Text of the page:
If you have received a denial of your initial application for Social Security Disability Insurance Benefits, you are far from alone. In fact, government statistics show the Social Security Administration denies as many as two thirds of first-time benefits applications.
While it can be both frustrating and scary to open a benefits denial, you may be able to appeal the decision through four hierarchical levels.
The easiest and most common way to appeal an SSDI benefits denial is to request reconsideration. When you do this, a different adjudicator reviews your file and determines your eligibility. You may also have an opportunity to submit supplemental evidence.
2. An administrative law judge
If your request for reconsideration does not end favorably, you can ask an administrative law judge within the SSA to hear the matter. Before your hearing, which you probably must attend to offer testimony, you can usually provide new information that supports your request for SSDI benefits.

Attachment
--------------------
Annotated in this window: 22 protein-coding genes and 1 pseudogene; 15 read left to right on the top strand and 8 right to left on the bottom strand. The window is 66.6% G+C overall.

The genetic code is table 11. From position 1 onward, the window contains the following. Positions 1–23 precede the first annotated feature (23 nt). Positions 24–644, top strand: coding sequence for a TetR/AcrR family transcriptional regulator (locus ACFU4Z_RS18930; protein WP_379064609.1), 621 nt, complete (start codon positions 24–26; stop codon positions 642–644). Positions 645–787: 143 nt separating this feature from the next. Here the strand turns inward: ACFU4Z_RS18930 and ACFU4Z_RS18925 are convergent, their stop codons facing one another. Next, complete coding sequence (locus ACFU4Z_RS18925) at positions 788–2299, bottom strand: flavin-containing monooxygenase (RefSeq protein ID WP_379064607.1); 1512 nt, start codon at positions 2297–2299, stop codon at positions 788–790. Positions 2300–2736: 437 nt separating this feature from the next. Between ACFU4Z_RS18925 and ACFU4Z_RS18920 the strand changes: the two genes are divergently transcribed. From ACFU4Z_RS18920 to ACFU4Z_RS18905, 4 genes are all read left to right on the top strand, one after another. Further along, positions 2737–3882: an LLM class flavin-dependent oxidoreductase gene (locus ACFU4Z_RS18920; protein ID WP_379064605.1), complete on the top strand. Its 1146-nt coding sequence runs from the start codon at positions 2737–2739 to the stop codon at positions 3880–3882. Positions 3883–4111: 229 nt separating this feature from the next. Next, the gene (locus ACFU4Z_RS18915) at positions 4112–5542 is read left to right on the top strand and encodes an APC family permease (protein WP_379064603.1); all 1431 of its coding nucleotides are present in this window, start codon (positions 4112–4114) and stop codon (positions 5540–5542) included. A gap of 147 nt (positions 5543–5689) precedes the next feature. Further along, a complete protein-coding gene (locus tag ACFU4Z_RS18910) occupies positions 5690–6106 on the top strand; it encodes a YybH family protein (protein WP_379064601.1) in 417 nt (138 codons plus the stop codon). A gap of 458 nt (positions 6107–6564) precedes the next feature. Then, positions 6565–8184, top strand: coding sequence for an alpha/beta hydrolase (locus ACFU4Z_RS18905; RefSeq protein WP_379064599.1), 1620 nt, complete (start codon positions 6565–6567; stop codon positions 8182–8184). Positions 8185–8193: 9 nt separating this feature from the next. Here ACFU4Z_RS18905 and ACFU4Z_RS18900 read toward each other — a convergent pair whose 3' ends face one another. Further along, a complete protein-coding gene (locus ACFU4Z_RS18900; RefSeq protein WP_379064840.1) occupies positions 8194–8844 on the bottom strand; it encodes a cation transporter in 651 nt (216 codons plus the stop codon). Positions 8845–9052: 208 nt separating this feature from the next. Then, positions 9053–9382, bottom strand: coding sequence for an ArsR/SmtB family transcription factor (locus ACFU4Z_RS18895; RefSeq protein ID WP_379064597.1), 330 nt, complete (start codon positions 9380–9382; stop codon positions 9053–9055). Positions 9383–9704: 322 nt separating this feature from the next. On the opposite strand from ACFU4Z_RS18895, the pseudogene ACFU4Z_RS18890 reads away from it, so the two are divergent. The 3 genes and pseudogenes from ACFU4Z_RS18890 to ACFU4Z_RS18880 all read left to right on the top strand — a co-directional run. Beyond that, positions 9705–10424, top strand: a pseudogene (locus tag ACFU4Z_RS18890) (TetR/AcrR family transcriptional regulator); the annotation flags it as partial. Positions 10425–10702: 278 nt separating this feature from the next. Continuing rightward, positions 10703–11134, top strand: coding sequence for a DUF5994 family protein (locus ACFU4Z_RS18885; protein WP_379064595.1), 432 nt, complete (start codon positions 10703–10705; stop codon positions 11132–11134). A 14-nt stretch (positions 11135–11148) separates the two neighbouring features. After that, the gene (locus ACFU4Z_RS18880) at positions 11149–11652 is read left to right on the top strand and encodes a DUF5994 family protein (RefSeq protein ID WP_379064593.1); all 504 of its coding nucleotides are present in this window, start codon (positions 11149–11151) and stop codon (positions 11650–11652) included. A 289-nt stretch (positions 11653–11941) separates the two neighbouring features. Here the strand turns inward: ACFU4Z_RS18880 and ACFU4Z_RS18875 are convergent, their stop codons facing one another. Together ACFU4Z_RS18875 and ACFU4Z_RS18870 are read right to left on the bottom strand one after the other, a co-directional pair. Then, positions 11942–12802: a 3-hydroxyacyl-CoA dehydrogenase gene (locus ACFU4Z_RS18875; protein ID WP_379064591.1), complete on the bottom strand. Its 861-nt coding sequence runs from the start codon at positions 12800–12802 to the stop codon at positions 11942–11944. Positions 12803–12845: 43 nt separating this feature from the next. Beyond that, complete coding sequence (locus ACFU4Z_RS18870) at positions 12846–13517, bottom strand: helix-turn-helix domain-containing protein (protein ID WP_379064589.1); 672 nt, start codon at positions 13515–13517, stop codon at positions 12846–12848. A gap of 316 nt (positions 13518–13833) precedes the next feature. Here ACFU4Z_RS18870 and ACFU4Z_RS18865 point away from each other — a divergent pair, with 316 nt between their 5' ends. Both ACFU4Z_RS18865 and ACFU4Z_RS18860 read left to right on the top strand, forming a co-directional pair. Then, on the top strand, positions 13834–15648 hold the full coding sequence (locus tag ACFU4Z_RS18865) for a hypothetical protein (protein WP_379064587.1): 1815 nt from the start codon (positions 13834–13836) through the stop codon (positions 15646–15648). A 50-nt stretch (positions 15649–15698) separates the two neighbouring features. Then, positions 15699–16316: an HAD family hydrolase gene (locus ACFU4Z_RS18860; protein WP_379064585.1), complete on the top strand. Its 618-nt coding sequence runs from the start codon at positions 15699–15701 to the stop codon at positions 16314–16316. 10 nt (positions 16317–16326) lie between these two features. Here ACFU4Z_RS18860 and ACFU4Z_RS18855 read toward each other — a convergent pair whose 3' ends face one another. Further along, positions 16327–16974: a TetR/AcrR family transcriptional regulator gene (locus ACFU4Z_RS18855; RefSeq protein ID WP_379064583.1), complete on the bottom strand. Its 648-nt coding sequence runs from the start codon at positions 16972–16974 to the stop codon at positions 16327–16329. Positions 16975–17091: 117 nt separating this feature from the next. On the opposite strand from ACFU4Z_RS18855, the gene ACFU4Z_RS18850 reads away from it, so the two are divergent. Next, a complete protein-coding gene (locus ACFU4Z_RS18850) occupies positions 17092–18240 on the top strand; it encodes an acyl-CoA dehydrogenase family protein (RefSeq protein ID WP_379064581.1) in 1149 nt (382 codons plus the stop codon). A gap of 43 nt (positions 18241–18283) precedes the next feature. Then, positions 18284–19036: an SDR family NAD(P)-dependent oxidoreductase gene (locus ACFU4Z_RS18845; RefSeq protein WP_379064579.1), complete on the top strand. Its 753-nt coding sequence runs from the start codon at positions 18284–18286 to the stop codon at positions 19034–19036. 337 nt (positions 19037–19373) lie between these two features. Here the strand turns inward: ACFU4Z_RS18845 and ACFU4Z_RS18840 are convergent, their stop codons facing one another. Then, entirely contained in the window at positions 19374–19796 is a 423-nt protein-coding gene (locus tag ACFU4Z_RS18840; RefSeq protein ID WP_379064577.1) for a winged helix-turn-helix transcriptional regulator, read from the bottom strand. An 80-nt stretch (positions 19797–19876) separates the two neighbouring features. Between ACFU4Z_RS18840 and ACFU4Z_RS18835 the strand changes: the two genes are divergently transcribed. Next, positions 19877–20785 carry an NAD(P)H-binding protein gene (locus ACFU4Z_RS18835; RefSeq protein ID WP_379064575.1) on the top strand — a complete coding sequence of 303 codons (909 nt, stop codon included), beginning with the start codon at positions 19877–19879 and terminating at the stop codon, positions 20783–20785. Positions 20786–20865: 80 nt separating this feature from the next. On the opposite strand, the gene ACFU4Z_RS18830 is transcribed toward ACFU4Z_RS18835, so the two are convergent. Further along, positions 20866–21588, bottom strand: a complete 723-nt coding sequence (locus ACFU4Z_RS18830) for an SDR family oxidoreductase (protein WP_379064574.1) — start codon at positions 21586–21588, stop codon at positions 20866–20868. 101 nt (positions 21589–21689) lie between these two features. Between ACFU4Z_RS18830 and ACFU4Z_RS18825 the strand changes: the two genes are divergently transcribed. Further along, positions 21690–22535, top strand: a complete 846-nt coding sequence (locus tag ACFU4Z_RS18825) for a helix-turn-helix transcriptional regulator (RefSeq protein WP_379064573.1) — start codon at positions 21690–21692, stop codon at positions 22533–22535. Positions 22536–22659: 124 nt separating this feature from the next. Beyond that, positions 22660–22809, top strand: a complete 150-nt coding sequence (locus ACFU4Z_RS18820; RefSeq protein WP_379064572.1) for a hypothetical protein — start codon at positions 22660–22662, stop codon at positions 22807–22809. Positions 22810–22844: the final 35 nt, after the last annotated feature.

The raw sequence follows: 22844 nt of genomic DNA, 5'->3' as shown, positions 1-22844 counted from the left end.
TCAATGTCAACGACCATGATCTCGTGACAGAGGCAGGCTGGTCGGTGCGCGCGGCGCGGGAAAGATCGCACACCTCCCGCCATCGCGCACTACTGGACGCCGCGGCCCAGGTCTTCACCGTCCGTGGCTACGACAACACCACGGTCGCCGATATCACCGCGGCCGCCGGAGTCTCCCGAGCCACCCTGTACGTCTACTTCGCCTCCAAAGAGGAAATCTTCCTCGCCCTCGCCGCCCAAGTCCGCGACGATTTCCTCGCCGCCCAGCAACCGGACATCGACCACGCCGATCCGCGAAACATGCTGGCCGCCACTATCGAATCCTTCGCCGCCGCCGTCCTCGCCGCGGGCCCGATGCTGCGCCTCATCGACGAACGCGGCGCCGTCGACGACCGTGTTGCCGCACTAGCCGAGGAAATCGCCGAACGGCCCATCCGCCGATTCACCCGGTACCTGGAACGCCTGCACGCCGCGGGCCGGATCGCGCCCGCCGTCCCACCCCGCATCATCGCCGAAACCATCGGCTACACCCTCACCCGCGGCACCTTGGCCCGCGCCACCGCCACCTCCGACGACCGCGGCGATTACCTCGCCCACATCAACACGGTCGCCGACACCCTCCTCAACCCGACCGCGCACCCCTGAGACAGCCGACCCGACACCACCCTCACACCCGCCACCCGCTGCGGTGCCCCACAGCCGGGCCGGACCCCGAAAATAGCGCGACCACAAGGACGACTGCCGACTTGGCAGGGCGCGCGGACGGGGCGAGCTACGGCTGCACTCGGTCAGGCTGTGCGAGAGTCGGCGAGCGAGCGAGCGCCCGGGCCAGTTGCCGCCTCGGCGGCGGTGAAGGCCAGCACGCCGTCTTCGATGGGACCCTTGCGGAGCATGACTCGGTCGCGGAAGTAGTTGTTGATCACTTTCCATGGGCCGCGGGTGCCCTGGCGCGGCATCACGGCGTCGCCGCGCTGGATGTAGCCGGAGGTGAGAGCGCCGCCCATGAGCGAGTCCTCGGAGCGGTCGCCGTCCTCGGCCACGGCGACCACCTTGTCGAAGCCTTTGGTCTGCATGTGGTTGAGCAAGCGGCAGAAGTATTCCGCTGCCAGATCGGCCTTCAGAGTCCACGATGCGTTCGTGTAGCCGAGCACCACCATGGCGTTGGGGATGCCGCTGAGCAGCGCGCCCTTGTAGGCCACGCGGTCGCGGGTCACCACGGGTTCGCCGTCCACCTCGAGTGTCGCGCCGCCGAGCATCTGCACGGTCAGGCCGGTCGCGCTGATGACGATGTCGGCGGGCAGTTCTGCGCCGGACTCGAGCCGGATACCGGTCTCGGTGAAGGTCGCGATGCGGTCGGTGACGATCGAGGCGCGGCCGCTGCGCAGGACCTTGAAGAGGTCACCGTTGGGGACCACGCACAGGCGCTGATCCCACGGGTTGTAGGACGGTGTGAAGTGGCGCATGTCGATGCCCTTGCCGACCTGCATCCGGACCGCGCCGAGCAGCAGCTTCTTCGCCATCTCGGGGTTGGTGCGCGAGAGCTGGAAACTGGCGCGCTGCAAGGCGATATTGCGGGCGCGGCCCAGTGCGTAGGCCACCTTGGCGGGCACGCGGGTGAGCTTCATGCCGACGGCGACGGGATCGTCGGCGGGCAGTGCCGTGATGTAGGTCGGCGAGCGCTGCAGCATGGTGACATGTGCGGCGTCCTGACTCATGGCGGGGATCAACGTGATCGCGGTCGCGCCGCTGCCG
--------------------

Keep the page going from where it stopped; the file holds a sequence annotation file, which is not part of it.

3. The SSA Appeals Council
The SSA Appeals Council considers whether the administrative law judge made a mistake when denying your SSDI benefits application. If the Appeals Council finds in your favor, it may send your application back to the administrative law judge or to an officer for additional review or approval.
4. Federal court
If you cannot convince an adjudicator, an administrative law judge or the Appeals Council to approve your SSDI benefits, you can take your case to federal court. Whether you decide to appeal that far probably depends on a variety of factors.
Nevertheless, in your effort to win approve of SSDI benefits, you have a legal right to try all available appeals.